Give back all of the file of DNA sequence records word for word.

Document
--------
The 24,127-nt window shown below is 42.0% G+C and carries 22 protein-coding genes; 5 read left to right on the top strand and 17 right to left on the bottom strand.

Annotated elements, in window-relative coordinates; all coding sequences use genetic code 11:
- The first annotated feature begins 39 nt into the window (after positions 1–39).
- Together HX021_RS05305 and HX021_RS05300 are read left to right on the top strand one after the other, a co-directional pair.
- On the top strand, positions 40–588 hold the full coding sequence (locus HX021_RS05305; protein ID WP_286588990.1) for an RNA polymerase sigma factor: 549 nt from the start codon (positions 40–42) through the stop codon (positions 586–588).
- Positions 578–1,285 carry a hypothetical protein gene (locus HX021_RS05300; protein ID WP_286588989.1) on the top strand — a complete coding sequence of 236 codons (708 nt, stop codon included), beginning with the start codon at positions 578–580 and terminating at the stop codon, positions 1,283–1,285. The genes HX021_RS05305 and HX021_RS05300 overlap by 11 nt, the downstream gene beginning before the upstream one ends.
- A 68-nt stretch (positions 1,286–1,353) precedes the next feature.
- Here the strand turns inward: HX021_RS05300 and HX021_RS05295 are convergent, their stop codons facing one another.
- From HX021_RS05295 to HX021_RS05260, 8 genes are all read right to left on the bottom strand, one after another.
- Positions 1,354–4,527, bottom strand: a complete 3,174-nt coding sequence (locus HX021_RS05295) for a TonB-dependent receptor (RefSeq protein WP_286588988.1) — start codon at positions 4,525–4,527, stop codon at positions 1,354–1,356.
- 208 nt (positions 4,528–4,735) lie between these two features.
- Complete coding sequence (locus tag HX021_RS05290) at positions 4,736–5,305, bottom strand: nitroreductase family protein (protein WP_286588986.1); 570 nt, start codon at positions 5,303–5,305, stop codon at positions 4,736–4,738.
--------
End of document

The 24,127-nt window shown below is 42.0% G+C and carries 22 protein-coding genes; 5 read left to right on the top strand and 17 right to left on the bottom strand.

Annotated elements, in window-relative coordinates; all coding sequences use genetic code 11:
- The first annotated feature begins 39 nt into the window (after positions 1–39).
- Together HX021_RS05305 and HX021_RS05300 are read left to right on the top strand one after the other, a co-directional pair.
- On the top strand, positions 40–588 hold the full coding sequence (locus HX021_RS05305; protein ID WP_286588990.1) for an RNA polymerase sigma factor: 549 nt from the start codon (positions 40–42) through the stop codon (positions 586–588).
- Positions 578–1,285 carry a hypothetical protein gene (locus HX021_RS05300; protein ID WP_286588989.1) on the top strand — a complete coding sequence of 236 codons (708 nt, stop codon included), beginning with the start codon at positions 578–580 and terminating at the stop codon, positions 1,283–1,285. The genes HX021_RS05305 and HX021_RS05300 overlap by 11 nt, the downstream gene beginning before the upstream one ends.
- A 68-nt stretch (positions 1,286–1,353) precedes the next feature.
- Here the strand turns inward: HX021_RS05300 and HX021_RS05295 are convergent, their stop codons facing one another.
- From HX021_RS05295 to HX021_RS05260, 8 genes are all read right to left on the bottom strand, one after another.
- Positions 1,354–4,527, bottom strand: a complete 3,174-nt coding sequence (locus HX021_RS05295) for a TonB-dependent receptor (RefSeq protein WP_286588988.1) — start codon at positions 4,525–4,527, stop codon at positions 1,354–1,356.
- 208 nt (positions 4,528–4,735) lie between these two features.
- Complete coding sequence (locus tag HX021_RS05290) at positions 4,736–5,305, bottom strand: nitroreductase family protein (protein WP_286588986.1); 570 nt, start codon at positions 5,303–5,305, stop codon at positions 4,736–4,738.